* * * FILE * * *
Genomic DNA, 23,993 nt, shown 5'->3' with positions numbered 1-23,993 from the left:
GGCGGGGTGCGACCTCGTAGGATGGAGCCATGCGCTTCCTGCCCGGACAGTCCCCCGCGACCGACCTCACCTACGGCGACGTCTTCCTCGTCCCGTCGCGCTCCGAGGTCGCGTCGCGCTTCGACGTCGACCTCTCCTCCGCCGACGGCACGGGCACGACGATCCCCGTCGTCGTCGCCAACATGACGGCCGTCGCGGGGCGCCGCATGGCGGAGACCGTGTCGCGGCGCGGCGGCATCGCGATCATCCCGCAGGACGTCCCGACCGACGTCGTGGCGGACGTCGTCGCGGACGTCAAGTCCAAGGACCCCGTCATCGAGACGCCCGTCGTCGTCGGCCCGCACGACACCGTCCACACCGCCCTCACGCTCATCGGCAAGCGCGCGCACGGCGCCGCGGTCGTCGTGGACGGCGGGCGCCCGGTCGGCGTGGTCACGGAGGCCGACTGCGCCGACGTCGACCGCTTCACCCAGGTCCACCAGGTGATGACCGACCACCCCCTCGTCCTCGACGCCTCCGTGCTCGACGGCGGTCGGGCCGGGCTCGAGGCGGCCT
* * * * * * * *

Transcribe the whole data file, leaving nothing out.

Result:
Genomic DNA, 23,993 nt, shown 5'->3' with positions numbered 1-23,993 from the left:
GGCGGGGTGCGACCTCGTAGGATGGAGCCATGCGCTTCCTGCCCGGACAGTCCCCCGCGACCGACCTCACCTACGGCGACGTCTTCCTCGTCCCGTCGCGCTCCGAGGTCGCGTCGCGCTTCGACGTCGACCTCTCCTCCGCCGACGGCACGGGCACGACGATCCCCGTCGTCGTCGCCAACATGACGGCCGTCGCGGGGCGCCGCATGGCGGAGACCGTGTCGCGGCGCGGCGGCATCGCGATCATCCCGCAGGACGTCCCGACCGACGTCGTGGCGGACGTCGTCGCGGACGTCAAGTCCAAGGACCCCGTCATCGAGACGCCCGTCGTCGTCGGCCCGCACGACACCGTCCACACCGCCCTCACGCTCATCGGCAAGCGCGCGCACGGCGCCGCGGTCGTCGTGGACGGCGGGCGCCCGGTCGGCGTGGTCACGGAGGCCGACTGCGCCGACGTCGACCGCTTCACCCAGGTCCACCAGGTGATGACCGACCACCCCCTCGTCCTCGACGCCTCCGTGCTCGACGGCGGTCGGGCCGGGCTCGAGGCGGCCT